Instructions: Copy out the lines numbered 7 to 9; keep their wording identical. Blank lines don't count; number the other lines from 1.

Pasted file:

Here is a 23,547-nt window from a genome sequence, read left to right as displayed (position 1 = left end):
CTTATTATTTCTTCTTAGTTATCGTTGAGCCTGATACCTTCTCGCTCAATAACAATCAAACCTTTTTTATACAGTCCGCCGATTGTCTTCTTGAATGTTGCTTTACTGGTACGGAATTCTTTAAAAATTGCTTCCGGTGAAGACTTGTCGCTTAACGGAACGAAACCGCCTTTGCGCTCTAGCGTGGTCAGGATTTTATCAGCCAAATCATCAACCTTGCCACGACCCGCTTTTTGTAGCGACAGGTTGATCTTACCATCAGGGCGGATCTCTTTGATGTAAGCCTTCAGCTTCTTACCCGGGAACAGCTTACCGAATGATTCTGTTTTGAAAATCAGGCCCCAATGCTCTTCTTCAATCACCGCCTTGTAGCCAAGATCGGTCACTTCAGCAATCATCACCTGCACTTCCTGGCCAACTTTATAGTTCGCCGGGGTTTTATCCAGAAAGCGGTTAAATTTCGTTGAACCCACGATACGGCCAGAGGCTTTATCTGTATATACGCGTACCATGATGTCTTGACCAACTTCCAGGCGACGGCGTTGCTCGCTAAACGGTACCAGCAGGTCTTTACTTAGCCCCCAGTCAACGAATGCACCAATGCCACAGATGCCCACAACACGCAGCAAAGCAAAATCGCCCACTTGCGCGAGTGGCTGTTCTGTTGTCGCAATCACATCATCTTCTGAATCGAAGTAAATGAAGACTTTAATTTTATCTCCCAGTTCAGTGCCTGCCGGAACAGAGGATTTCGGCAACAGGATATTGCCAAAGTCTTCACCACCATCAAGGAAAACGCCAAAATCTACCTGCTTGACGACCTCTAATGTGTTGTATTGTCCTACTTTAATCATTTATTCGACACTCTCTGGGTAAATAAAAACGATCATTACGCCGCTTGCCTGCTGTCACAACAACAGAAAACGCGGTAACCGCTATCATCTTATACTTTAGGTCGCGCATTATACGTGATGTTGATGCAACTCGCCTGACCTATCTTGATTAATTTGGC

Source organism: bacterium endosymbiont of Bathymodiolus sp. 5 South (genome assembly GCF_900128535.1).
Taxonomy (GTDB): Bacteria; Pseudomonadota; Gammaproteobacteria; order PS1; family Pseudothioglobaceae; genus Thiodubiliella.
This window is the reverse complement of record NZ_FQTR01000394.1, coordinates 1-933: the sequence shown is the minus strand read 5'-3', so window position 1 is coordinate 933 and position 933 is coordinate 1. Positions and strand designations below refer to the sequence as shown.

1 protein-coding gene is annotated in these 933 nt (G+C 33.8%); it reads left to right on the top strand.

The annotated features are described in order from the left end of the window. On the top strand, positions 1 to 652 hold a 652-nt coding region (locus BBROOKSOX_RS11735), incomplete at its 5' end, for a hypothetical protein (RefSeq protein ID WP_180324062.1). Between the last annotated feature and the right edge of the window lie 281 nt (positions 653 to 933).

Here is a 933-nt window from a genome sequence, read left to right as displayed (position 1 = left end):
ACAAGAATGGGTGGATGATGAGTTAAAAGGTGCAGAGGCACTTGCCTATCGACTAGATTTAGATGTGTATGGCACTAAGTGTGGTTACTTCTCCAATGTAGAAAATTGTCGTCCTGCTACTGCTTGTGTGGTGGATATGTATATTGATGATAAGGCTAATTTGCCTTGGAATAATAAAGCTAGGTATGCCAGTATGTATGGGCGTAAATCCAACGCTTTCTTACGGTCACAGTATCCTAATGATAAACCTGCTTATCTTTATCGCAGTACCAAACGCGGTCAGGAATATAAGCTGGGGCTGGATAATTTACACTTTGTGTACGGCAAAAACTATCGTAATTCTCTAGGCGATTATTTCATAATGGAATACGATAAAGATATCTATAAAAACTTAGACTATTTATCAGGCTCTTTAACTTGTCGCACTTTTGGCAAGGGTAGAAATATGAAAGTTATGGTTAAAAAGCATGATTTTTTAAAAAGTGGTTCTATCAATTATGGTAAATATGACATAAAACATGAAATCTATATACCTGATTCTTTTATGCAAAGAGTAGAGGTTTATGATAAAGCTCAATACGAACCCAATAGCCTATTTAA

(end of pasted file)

The annotated features are described in order from the left end of the window. On the top strand, positions 1 to 652 hold a 652-nt coding region (locus BBROOKSOX_RS11735), incomplete at its 5' end, for a hypothetical protein (RefSeq protein ID WP_180324062.1). Between the last annotated feature and the right edge of the window lie 281 nt (positions 653 to 933).

Here is a 933-nt window from a genome sequence, read left to right as displayed (position 1 = left end):
ACAAGAATGGGTGGATGATGAGTTAAAAGGTGCAGAGGCACTTGCCTATCGACTAGATTTAGATGTGTATGGCACTAAGTGTGGTTACTTCTCCAATGTAGAAAATTGTCGTCCTGCTACTGCTTGTGTGGTGGATATGTATATTGATGATAAGGCTAATTTGCCTTGGAATAATAAAGCTAGGTATGCCAGTATGTATGGGCGTAAATCCAACGCTTTCTTACGGTCACAGTATCCTAATGATAAACCTGCTTATCTTTATCGCAGTACCAAACGCGGTCAGGAATATAAGCTGGGGCTGGATAATTTACACTTTGTGTACGGCAAAAACTATCGTAATTCTCTAGGCGATTATTTCATAATGGAATACGATAAAGATATCTATAAAAACTTAGACTATTTATCAGGCTCTTTAACTTGTCGCACTTTTGGCAAGGGTAGAAATATGAAAGTTATGGTTAAAAAGCATGATTTTTTAAAAAGTGGTTCTATCAATTATGGTAAATATGACATAAAACATGAAATCTATATACCTGATTCTTTTATGCAAAGAGTAGAGGTTTATGATAAAGCTCAATACGAACCCAATAGCCTATTTAA